For me, scenarios like this highlighted the true value of good and accessible obstetric care. It is a reminder that even in the UK it was not so long ago when childbirth was one of the most dangerous times in a woman’s life. I would like to be a part of the modern obstetric care that has saved the lives of so many women and children over the years.

During my 5th year obstetrics and gynaecology block I was placed at a large hospital and was able to see more of the diversity that the speciality contains. In particular I was able to explore several areas of gynaecology including urogynacology, fertility and hormonal problems. This broadened my understanding of obstetrics and gynaecology as a speciality, revealing the way that this speciality incorporates many different aspects of medicine and surgery. I have observed this diversity not only within gynaecology but also within obstetrics, where obstetricians manage cases of women with complex medical problems.

In my 5th year again I had the opportunity to choose a special study module; I chose fetal medicine and it was one of the most enjoyable placements in my medical training. I was placed in a tertiary centre for fetal medicine, with an enthusiastic team who saw and treated a great variety of problems during pregnancy. In particular I found it exciting to see the treatments possible for babies while they are still in-utero. I was able to see several types of intervention including in-utero blood transfusions and fetoscopic laser ablation of aberrant vessels in twin–to-twin transfusion syndrome. I found this area of medicine particularly inspiring as it seems there could be potential for many other interventions in a similar manner. This felt like a speciality with room to make big advances in treating the unborn.

During my attachment with the fetal medicine team I was also able to be part of a research project into twin to twin transfusion syndrome. I worked alongside some of the research fellows and helped produce a paper looking at the impact of operator experience and other factors on survival outcomes of twins undergoing laser ablation therapy for TTTS.1 This was my first opportunity to participate in a research project and it helped me to understand the process of writing, editing and publishing a paper. Being part of this research helped me recognise the importance of evidence based practice in maintaining optimal patient care and the need for further studies to answer evolving clinical questions. I found obstetrics and gynaecology to be a forward looking speciality offering many opportunities for further study and to be at the forefront of clinical research.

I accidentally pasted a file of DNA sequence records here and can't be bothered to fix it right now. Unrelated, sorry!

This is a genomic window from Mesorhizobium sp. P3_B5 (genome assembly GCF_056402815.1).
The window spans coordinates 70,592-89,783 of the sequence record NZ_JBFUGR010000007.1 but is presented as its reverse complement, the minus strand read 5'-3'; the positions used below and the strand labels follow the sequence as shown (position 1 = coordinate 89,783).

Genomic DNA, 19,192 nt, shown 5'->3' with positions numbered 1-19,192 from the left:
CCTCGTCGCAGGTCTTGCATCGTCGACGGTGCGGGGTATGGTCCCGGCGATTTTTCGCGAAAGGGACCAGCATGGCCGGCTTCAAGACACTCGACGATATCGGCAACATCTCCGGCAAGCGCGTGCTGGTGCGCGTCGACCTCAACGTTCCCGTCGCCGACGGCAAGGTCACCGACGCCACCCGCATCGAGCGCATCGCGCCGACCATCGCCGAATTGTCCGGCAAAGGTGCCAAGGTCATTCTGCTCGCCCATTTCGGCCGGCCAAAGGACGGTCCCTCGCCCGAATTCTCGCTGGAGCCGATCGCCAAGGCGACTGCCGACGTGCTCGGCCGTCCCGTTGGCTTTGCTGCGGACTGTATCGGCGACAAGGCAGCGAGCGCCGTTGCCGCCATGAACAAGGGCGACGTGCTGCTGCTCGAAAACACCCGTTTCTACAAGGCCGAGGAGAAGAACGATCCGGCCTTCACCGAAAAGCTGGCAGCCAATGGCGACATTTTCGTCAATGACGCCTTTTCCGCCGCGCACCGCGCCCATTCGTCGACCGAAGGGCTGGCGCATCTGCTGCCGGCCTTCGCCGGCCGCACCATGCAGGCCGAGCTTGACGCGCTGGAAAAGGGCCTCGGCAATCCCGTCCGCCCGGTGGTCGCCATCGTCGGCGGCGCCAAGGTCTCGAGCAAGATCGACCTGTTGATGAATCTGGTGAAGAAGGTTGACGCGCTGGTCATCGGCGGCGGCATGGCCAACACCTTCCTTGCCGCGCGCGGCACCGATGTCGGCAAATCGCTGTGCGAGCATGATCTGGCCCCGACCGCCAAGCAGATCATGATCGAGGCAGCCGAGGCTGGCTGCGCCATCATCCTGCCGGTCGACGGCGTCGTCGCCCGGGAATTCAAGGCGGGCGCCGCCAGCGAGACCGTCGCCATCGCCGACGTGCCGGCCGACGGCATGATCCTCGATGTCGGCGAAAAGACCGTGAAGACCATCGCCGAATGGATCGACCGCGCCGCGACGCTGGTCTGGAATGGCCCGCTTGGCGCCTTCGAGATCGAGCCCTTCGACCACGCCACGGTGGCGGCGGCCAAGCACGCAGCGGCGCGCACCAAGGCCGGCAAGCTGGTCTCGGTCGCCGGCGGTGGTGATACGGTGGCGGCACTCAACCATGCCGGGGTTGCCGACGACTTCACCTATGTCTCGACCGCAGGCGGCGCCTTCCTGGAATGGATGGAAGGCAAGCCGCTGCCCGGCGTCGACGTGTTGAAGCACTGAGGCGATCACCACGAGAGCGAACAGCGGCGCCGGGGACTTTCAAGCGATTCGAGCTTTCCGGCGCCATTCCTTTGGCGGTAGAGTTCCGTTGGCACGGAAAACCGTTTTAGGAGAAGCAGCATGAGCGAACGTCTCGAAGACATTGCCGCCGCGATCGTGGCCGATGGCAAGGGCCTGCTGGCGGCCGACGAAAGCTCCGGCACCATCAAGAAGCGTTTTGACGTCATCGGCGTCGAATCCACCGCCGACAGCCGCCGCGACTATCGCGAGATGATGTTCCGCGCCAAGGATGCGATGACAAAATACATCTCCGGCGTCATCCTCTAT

As I have described during the course of my medical education I have been drawn towards a career in obstetrics and gynaecology. In particular, my interests lie within obstetrics and the intriguing ways that the physiology of mother and child are linked. I am open to the prospect of a career which includes elements of research alongside clinical work as I feel it is important to continue to strive for improvements in care. My aims for the future are firstly to obtain a training post in obstetric and gynaecology and later become a specialist in obstetrics. I am also open to working abroad and have a particular heart for developing nations. These countries have huge health care needs yet resources are limited on an institutional and individual level. Improvements here are not impossible; education may fuel positive health beliefs and these may over time bring about significant changes. There is a need for professionals for clinical work, the training of new clinicians and to instigate organisational changes. In these ways progress may be initiated and then sustained.

I have come a long way from my childhood where I was first captivated by the miracle of birth. But, as my understanding and experience of obstetrics and gynaecology has grown so has my interest and passion. To me Obstetrics and gynaecology is a vibrant speciality; it tracks the intensity, struggles and spectrum of the human experience from conception and new birth to healthy li fe, ill health and finally to death. It offers a rich selection of clinical activities from complex surgeries, multiple areas of medicine, opportunities for research and the unique study of the union of mother and child in pregnancy and birth. I have been challenged and inspired by obstetrics and gynaecology and I am certain that this will continue as I move further into the field.

Reference

1. Morris R, Selman T, Harbidge A, Martin W, Kilby MD. Fetoscopic laser coagulation for severe twin-to-twin transfusion syndrome: factors influencing perinatal outcome, learning curve of the procedure and lessons for new centres. BJOG. 2010 Oct;117(11):1350-7.

Elsewhere on the site

Specialty training in O&G
An overview of the specialty training programme in obstetrics and gynaecology
Applying for specialty training
How to apply for the specialty training programme in O&G